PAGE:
The growth of on-demand outsourcing has hugely impacted the overall performance of outpouring in business. A majority of established businesses today have established automated payments that offset the transfer of the important business operation. The expansion of this form of outsourcing to cut a competitive edge has already greatly enriched the competitive market. In a competitive market, Internet-enabled on-demand outsourcing has created an immense cost reduction and achieved higher quality of goods and services.[26]

In addition, globalization has enabled businesses to expand outsourcing, thus attracting diverse business partnerships that have allowed businesses to continue to flourish by bringing diversity in production and service provision.[27]

Overall, the future of this concept remains positive as competition in the market continues to grow.

See also[edit]

Notes and references[edit]

  1. ^ Maurice F. Greaver (1999). Strategic Outsourcing: A Structured Approach to Outsourcing Decisions and Initiatives. AMACOM Div American Mgmt Assn, 1999. pp. 115–128. ISBN 9780814404348. Retrieved 22 October 2014.
  2. ^ Corporate Computer Service,Inc. "IT Outsourcing: The Reasons, Risks and Rewards". Retrieved 21 October 2014.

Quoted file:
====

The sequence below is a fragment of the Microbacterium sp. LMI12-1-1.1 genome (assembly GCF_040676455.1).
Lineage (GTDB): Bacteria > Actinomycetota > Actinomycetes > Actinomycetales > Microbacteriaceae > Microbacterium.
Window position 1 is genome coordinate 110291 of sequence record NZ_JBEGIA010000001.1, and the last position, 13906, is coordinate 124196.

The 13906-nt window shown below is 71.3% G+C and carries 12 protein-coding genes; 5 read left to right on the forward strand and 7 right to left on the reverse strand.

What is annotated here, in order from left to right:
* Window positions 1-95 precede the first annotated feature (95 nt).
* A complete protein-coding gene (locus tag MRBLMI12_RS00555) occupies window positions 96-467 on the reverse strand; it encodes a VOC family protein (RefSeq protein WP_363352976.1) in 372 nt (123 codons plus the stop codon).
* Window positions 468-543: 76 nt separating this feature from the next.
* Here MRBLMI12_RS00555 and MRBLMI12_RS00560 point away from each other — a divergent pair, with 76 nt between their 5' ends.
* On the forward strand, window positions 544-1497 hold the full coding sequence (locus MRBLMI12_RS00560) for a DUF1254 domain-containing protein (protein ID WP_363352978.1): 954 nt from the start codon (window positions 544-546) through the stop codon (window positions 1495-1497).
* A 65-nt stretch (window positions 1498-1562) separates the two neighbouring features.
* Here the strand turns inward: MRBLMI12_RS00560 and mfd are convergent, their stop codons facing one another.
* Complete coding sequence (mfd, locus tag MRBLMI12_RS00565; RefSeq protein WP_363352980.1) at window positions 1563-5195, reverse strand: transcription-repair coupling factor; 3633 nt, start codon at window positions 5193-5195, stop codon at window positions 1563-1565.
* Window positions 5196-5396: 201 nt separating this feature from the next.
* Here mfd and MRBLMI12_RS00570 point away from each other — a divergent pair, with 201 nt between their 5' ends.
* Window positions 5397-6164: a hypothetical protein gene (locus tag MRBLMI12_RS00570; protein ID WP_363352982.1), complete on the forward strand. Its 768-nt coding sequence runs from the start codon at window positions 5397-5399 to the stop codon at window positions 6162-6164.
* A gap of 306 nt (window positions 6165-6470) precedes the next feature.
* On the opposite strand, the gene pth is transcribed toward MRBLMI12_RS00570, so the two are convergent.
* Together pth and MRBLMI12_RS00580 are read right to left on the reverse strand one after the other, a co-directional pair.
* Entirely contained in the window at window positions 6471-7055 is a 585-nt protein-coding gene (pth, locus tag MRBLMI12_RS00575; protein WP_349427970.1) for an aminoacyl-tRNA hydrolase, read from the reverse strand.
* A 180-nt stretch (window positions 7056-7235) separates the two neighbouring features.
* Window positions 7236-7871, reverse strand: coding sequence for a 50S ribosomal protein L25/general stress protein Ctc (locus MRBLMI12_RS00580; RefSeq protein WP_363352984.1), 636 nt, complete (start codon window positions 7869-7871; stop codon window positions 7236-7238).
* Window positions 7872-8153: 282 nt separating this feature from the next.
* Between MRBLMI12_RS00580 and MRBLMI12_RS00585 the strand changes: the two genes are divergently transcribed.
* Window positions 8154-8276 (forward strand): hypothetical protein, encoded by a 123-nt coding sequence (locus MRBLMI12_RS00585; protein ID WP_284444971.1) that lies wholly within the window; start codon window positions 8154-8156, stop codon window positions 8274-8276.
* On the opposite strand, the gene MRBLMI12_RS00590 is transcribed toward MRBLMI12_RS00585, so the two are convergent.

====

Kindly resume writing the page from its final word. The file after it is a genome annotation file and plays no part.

3. ^ Rhode Island(US) (2011-09-27). "On–Demand IT Outsourcing To streamline your business requirements". Clarion Technologies. Retrieved 20 October 2014.
  4. ^ "Online Extra: HSBC's Lessons in Outsourcing" (Magazine article). Bloomberg Businessweek Magazine. Retrieved 22 October 2014.
  5. ^ Nirmal Pal; Daniel Pantaleo (2005). The Agile Enterprise: Reinventing your Organization for Success in an On-Demand World. Springer Science & Business Media. pp. 129–130. ISBN 9780387250786. Retrieved 22 October 2014.
  6. ^ Brown, D (2008). "It is good to be green: Environment friendly credentials are influencing business outsourcing decisions". Strategic Outsourcing. doi:10.1108/17538290810857501. ISSN 1753-8297.
  7. ^ Anirban Sen; Pankaj Mishra (2013-02-17). "Indian IT firms eye Airtel's IBM outsourcing contract". Retrieved 21 October 2014.
  8. ^ Kirti Sharda (2008). Leena Chatterjee (ed.). "Configurations of outsourcing firms and organizational performance: A study of outsourcing industry in India". Strategic Outsourcing. 4 (2): 152–178. doi:10.1108/17538291111147991. ISSN 1753-8297.
  9. ^ Ravi Kumar Jain; Ramachandran Natarajan (2011). "Factors influencing the outsourcing decisions: a study of the banking sector in India". Strategic Outsourcing. 4 (3): 294–322. doi:10.1108/17538291111185485. ISSN 1753-8297.
  10. ^ "Job Outsourcing Statistics". Retrieved 25 October 2014.
  11. ^ John Aidon Bryne (October 5, 2013). "IBM now employs more workers in India than US" (News). New York Post. Retrieved 24 October 2014.